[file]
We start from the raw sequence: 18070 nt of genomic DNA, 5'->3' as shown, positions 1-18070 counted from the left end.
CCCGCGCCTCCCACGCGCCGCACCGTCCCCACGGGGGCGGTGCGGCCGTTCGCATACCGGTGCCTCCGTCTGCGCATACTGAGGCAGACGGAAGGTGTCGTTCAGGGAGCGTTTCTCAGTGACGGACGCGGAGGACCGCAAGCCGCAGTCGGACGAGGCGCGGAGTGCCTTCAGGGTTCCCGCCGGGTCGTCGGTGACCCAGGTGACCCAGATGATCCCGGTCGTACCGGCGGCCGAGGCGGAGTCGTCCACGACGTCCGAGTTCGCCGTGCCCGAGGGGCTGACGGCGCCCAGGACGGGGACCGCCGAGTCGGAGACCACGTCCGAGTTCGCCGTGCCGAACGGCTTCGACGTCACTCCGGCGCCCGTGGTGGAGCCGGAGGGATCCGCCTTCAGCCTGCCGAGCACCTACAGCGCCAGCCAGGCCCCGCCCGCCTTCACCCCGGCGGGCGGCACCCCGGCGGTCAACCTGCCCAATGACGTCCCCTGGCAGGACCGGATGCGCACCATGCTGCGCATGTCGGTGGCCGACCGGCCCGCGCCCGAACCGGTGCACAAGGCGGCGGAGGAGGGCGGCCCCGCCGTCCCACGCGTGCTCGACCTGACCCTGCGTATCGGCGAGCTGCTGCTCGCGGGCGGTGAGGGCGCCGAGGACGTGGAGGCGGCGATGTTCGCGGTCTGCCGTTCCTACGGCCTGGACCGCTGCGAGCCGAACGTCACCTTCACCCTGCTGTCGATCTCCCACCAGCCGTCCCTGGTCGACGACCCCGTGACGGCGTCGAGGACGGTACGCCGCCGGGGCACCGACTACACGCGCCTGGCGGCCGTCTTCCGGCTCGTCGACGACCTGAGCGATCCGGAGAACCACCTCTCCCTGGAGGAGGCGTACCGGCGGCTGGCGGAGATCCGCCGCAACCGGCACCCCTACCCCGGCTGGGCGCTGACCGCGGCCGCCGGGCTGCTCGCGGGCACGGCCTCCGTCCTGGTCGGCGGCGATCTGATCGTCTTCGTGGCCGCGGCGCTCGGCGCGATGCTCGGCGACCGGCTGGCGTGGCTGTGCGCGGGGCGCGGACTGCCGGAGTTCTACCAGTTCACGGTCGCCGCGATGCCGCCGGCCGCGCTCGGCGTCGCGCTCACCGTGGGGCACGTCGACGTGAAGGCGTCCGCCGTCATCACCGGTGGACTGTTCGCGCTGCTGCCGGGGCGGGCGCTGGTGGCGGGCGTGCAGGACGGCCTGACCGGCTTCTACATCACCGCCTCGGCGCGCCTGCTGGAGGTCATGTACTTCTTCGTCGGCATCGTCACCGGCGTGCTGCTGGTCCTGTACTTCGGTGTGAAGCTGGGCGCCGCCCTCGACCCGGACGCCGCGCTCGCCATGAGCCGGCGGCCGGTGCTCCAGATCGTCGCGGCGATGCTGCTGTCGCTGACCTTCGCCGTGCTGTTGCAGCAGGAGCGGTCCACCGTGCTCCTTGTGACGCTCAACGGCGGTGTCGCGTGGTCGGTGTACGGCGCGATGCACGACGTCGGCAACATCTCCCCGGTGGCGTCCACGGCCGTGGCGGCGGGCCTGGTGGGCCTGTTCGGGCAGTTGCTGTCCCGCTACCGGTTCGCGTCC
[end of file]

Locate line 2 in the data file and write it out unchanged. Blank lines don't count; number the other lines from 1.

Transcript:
CCCGCGCCTCCCACGCGCCGCACCGTCCCCACGGGGGCGGTGCGGCCGTTCGCATACCGGTGCCTCCGTCTGCGCATACTGAGGCAGACGGAAGGTGTCGTTCAGGGAGCGTTTCTCAGTGACGGACGCGGAGGACCGCAAGCCGCAGTCGGACGAGGCGCGGAGTGCCTTCAGGGTTCCCGCCGGGTCGTCGGTGACCCAGGTGACCCAGATGATCCCGGTCGTACCGGCGGCCGAGGCGGAGTCGTCCACGACGTCCGAGTTCGCCGTGCCCGAGGGGCTGACGGCGCCCAGGACGGGGACCGCCGAGTCGGAGACCACGTCCGAGTTCGCCGTGCCGAACGGCTTCGACGTCACTCCGGCGCCCGTGGTGGAGCCGGAGGGATCCGCCTTCAGCCTGCCGAGCACCTACAGCGCCAGCCAGGCCCCGCCCGCCTTCACCCCGGCGGGCGGCACCCCGGCGGTCAACCTGCCCAATGACGTCCCCTGGCAGGACCGGATGCGCACCATGCTGCGCATGTCGGTGGCCGACCGGCCCGCGCCCGAACCGGTGCACAAGGCGGCGGAGGAGGGCGGCCCCGCCGTCCCACGCGTGCTCGACCTGACCCTGCGTATCGGCGAGCTGCTGCTCGCGGGCGGTGAGGGCGCCGAGGACGTGGAGGCGGCGATGTTCGCGGTCTGCCGTTCCTACGGCCTGGACCGCTGCGAGCCGAACGTCACCTTCACCCTGCTGTCGATCTCCCACCAGCCGTCCCTGGTCGACGACCCCGTGACGGCGTCGAGGACGGTACGCCGCCGGGGCACCGACTACACGCGCCTGGCGGCCGTCTTCCGGCTCGTCGACGACCTGAGCGATCCGGAGAACCACCTCTCCCTGGAGGAGGCGTACCGGCGGCTGGCGGAGATCCGCCGCAACCGGCACCCCTACCCCGGCTGGGCGCTGACCGCGGCCGCCGGGCTGCTCGCGGGCACGGCCTCCGTCCTGGTCGGCGGCGATCTGATCGTCTTCGTGGCCGCGGCGCTCGGCGCGATGCTCGGCGACCGGCTGGCGTGGCTGTGCGCGGGGCGCGGACTGCCGGAGTTCTACCAGTTCACGGTCGCCGCGATGCCGCCGGCCGCGCTCGGCGTCGCGCTCACCGTGGGGCACGTCGACGTGAAGGCGTCCGCCGTCATCACCGGTGGACTGTTCGCGCTGCTGCCGGGGCGGGCGCTGGTGGCGGGCGTGCAGGACGGCCTGACCGGCTTCTACATCACCGCCTCGGCGCGCCTGCTGGAGGTCATGTACTTCTTCGTCGGCATCGTCACCGGCGTGCTGCTGGTCCTGTACTTCGGTGTGAAGCTGGGCGCCGCCCTCGACCCGGACGCCGCGCTCGCCATGAGCCGGCGGCCGGTGCTCCAGATCGTCGCGGCGATGCTGCTGTCGCTGACCTTCGCCGTGCTGTTGCAGCAGGAGCGGTCCACCGTGCTCCTTGTGACGCTCAACGGCGGTGTCGCGTGGTCGGTGTACGGCGCGATGCACGACGTCGGCAACATCTCCCCGGTGGCGTCCACGGCCGTGGCGGCGGGCCTGGTGGGCCTGTTCGGGCAGTTGCTGTCCCGCTACCGGTTCGCGTCC